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spaces. While most neutral container shades work well with any flower color, bright container colors need to be considered when selecting annuals, perennials and holiday décor to avoid clashing with the strong base color.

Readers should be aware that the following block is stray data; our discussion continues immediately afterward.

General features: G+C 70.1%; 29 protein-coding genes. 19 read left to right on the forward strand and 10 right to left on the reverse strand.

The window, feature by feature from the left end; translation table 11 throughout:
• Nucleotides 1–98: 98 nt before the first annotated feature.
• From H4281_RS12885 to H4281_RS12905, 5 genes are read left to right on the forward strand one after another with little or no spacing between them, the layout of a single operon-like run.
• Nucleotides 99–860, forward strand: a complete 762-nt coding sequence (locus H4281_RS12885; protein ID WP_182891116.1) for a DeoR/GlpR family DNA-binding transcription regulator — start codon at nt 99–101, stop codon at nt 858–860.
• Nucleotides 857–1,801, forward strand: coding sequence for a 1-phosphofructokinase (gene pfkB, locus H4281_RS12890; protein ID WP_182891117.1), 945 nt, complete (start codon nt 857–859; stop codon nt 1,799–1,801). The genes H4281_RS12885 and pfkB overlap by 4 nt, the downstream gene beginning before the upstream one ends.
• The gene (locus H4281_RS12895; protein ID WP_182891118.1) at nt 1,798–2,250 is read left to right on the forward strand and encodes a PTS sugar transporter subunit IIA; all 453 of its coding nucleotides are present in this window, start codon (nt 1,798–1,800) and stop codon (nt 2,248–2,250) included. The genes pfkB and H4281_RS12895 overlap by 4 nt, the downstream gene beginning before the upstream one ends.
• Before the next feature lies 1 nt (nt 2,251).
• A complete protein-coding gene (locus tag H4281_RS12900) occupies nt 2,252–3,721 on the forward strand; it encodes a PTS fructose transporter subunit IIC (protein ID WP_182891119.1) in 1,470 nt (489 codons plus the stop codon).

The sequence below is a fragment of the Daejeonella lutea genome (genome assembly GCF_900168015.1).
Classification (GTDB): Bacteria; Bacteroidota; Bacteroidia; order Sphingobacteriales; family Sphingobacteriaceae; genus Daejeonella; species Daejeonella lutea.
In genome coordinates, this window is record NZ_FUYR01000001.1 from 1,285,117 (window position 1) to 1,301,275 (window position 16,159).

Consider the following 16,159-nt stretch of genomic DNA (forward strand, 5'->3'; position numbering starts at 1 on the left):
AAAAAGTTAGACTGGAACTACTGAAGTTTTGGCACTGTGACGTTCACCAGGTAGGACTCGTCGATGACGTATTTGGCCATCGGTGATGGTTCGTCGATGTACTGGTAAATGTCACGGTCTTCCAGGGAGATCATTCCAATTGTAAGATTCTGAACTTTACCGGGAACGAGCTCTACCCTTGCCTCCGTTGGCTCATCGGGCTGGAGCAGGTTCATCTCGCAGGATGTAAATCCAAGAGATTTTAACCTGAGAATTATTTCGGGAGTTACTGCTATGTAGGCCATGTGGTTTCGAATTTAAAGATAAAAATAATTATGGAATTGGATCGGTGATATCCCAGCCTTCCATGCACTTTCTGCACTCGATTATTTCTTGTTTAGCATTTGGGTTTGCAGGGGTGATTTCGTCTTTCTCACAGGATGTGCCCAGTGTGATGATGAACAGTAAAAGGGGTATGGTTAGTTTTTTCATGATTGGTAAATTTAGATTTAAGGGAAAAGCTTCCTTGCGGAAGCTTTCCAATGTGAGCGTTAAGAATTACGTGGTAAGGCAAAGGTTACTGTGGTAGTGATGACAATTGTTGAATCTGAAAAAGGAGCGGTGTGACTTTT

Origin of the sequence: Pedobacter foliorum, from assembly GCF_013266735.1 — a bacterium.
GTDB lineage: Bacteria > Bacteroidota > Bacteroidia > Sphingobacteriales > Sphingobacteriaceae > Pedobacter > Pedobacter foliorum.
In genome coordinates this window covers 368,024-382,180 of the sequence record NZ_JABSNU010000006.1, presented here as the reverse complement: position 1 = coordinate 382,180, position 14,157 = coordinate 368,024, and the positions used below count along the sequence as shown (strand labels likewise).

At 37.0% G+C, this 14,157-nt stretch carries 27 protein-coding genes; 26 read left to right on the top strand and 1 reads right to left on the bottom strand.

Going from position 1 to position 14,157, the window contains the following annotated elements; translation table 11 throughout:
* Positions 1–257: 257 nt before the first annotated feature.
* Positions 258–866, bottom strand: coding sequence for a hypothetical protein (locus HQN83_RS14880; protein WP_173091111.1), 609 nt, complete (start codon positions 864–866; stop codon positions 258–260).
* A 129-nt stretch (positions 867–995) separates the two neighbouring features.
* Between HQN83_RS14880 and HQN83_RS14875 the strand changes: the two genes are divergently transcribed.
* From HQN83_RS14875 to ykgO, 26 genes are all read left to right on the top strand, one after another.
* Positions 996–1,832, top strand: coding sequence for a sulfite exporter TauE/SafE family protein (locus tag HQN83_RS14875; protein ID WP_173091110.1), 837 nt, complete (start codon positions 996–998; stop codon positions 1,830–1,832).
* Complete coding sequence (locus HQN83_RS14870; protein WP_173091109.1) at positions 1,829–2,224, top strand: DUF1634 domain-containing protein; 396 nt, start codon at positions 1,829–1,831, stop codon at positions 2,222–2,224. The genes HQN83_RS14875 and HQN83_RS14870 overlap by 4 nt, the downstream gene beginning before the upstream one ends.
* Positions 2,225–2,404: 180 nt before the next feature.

Ready to transform your small space? If your building has a small underutilized or outdated outdoor space, following is a step-bystep design approach to help you create a useful and welcoming outdoor asset. 1. Inventory existing conditions The landscape designer’s first step of any design project is an inventory and assessment of the site’s existing conditions. For urban spaces, particular attention is paid to nearby environmental factors that generate noise, distracting views and odors, such as parking garages, traffic and dumpsters. Consideration of microclimates is especially important for both plant selection and the comfort of users, as some small spaces may not receive any direct sunlight and likely have altered air circulation patterns due to the position and density of urban structures. Rooftop spaces may be subjected to intense heat and unrestricted winds.